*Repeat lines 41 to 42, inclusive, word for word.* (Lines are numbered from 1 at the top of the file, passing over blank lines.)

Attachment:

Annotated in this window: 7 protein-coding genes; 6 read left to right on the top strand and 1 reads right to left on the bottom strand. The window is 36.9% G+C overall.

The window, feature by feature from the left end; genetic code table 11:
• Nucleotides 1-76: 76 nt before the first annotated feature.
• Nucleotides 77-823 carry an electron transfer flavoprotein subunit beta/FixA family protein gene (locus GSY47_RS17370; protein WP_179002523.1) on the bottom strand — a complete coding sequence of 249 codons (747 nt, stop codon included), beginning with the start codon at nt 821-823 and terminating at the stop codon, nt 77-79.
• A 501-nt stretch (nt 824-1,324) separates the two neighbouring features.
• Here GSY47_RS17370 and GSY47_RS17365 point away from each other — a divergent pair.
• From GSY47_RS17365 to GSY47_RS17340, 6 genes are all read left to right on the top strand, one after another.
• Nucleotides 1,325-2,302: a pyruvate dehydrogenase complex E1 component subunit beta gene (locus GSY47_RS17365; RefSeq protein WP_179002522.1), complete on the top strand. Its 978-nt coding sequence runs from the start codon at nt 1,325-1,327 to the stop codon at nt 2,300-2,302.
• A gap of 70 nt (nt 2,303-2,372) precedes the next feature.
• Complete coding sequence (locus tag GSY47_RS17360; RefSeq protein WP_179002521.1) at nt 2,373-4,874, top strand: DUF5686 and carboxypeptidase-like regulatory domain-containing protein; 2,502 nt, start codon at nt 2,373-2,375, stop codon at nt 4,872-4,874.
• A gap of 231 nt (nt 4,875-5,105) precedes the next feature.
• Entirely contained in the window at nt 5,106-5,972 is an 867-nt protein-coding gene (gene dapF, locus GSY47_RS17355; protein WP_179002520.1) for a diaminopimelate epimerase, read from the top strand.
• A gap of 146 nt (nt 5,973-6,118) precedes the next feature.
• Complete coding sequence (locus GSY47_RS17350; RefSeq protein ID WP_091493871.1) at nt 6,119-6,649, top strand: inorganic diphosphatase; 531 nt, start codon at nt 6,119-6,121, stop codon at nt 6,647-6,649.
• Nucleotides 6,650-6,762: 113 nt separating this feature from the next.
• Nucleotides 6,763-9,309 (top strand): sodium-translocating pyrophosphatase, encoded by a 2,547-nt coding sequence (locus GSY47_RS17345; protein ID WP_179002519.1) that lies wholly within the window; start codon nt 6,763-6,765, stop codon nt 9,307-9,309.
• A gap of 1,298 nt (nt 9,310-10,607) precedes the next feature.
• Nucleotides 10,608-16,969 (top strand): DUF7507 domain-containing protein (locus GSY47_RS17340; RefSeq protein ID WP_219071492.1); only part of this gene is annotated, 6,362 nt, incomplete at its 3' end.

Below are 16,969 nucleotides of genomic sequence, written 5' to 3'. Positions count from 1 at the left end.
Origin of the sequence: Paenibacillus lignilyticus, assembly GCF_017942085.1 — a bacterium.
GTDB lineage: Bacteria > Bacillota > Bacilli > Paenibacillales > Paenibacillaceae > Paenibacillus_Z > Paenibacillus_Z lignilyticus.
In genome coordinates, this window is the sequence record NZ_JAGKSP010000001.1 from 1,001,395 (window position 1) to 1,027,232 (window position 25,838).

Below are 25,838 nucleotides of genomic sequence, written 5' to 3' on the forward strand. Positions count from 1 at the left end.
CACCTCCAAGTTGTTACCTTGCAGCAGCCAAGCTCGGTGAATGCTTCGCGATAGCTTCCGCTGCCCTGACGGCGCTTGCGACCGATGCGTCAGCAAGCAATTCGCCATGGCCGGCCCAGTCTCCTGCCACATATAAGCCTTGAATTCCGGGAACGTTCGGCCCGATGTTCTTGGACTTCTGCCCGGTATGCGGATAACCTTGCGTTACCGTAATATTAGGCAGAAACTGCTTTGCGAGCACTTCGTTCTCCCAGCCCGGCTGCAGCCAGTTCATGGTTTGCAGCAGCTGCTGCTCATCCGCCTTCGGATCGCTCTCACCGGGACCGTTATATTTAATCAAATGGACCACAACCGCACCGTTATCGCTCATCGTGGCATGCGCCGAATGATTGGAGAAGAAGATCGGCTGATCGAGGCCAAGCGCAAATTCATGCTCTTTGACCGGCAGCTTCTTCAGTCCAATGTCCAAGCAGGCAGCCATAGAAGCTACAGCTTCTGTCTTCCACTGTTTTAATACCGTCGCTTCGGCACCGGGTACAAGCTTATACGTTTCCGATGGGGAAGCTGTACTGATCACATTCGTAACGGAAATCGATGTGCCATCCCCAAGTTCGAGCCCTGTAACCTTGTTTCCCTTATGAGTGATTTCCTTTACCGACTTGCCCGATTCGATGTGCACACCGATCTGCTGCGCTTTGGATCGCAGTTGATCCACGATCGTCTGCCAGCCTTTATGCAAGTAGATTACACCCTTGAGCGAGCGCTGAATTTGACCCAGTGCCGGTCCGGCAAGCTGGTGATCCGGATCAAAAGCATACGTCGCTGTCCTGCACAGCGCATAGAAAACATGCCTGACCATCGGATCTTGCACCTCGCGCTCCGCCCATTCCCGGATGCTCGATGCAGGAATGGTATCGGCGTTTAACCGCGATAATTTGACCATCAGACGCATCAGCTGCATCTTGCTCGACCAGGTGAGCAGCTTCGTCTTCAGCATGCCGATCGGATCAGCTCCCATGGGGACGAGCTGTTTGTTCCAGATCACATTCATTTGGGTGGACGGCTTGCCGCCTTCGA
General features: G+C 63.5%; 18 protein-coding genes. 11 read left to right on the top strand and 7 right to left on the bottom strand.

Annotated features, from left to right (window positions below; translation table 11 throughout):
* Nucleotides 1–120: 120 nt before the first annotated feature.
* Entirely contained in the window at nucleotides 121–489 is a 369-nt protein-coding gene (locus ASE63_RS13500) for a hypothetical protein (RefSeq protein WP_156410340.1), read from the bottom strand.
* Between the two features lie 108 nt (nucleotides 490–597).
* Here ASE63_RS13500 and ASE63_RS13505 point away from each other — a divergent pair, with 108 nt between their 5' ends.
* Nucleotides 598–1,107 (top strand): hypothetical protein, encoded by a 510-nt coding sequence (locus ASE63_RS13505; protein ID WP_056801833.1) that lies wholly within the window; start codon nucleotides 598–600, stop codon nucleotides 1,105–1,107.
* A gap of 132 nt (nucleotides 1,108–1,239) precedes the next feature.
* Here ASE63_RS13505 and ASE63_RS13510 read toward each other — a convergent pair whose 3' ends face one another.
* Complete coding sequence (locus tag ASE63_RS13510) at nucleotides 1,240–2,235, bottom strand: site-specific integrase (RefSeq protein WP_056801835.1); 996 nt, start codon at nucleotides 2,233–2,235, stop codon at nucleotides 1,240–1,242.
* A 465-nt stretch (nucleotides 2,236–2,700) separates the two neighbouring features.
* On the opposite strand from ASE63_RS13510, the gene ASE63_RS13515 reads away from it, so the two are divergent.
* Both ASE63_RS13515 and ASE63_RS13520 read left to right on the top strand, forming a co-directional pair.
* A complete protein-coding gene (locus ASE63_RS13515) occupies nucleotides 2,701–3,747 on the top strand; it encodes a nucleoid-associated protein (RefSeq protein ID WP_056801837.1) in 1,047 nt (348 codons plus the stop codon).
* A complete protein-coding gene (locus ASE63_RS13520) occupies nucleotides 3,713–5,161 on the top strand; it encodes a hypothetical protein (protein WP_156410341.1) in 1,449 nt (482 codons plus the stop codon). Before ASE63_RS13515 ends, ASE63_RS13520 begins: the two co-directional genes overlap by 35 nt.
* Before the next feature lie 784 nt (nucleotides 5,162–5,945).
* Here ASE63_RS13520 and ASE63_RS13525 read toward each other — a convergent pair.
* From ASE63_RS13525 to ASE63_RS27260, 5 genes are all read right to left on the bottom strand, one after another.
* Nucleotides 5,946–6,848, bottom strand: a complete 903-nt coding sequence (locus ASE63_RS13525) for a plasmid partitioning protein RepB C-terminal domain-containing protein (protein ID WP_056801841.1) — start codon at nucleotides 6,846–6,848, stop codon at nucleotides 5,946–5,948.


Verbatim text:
* Here ASE63_RS13520 and ASE63_RS13525 read toward each other — a convergent pair.
* From ASE63_RS13525 to ASE63_RS27260, 5 genes are all read right to left on the bottom strand, one after another.